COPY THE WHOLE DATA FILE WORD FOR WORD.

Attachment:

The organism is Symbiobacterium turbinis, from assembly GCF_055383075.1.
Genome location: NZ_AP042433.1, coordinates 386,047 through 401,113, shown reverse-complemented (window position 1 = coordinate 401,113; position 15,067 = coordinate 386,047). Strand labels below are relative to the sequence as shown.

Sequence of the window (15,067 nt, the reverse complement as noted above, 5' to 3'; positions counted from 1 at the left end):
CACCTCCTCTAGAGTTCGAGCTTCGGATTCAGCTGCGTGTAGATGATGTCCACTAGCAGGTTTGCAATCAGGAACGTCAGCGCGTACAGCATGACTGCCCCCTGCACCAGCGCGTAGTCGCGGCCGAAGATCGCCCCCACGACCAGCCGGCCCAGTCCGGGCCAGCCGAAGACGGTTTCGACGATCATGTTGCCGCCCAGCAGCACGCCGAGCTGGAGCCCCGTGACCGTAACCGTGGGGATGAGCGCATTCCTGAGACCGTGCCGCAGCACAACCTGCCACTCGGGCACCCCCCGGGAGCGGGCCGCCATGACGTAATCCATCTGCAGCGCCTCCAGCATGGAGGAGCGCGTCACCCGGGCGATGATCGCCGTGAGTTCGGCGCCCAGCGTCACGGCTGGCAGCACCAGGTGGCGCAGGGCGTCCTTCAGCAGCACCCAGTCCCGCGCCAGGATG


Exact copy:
The organism is Symbiobacterium turbinis, from assembly GCF_055383075.1.
Genome location: NZ_AP042433.1, coordinates 386,047 through 401,113, shown reverse-complemented (window position 1 = coordinate 401,113; position 15,067 = coordinate 386,047). Strand labels below are relative to the sequence as shown.

Sequence of the window (15,067 nt, the reverse complement as noted above, 5' to 3'; positions counted from 1 at the left end):
CACCTCCTCTAGAGTTCGAGCTTCGGATTCAGCTGCGTGTAGATGATGTCCACTAGCAGGTTTGCAATCAGGAACGTCAGCGCGTACAGCATGACTGCCCCCTGCACCAGCGCGTAGTCGCGGCCGAAGATCGCCCCCACGACCAGCCGGCCCAGTCCGGGCCAGCCGAAGACGGTTTCGACGATCATGTTGCCGCCCAGCAGCACGCCGAGCTGGAGCCCCGTGACCGTAACCGTGGGGATGAGCGCATTCCTGAGACCGTGCCGCAGCACAACCTGCCACTCGGGCACCCCCCGGGAGCGGGCCGCCATGACGTAATCCATCTGCAGCGCCTCCAGCATGGAGGAGCGCGTCACCCGGGCGATGATCGCCGTGAGTTCGGCGCCCAGCGTCACGGCTGGCAGCACCAGGTGGCGCAGGGCGTCCTTCAGCAGCACCCAGTCCCGCGCCAGGATG